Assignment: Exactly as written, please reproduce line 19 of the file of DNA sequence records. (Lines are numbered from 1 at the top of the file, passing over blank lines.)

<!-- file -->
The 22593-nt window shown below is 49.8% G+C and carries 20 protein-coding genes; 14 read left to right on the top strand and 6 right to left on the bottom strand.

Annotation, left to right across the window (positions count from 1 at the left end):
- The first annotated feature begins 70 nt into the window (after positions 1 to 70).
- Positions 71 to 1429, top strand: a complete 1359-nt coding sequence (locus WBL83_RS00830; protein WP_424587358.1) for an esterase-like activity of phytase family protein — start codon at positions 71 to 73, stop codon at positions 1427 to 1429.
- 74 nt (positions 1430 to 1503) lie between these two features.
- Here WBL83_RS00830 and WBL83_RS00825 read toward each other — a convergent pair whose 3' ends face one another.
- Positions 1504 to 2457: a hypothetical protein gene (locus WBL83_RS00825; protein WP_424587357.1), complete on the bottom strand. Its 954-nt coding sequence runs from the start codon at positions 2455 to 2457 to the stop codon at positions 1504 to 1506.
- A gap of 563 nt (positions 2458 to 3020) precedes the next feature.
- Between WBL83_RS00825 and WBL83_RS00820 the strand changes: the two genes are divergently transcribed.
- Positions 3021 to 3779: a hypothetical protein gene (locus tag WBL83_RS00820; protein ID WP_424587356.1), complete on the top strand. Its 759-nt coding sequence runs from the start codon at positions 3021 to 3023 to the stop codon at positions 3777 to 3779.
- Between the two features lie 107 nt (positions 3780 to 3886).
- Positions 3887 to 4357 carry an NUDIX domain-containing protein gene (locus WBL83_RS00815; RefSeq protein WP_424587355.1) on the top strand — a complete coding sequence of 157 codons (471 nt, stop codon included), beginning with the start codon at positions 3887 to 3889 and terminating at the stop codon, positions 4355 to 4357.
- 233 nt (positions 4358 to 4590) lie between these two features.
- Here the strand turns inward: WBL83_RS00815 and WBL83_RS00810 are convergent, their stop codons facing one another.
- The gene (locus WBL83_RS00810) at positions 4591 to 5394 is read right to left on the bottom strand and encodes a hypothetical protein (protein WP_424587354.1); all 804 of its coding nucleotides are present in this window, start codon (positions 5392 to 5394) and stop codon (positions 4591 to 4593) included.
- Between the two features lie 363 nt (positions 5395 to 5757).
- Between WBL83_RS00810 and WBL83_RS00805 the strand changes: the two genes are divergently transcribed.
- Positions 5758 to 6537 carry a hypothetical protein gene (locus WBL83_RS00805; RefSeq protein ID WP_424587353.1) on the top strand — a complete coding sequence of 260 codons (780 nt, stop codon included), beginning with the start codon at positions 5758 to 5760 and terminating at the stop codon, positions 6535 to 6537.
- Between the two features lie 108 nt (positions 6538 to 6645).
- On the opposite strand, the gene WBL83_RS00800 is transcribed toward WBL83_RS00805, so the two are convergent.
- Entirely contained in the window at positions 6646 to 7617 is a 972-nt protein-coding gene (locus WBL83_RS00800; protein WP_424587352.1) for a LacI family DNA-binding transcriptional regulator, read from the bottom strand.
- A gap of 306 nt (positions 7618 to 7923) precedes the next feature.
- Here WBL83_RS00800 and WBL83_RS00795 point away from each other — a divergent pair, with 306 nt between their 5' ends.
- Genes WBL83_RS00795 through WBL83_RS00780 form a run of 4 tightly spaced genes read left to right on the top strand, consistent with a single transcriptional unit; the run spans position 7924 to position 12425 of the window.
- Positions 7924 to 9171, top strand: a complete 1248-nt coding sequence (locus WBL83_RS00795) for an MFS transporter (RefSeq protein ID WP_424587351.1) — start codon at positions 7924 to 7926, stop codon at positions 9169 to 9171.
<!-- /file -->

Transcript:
- Between the two features lie 108 nt (positions 6538 to 6645).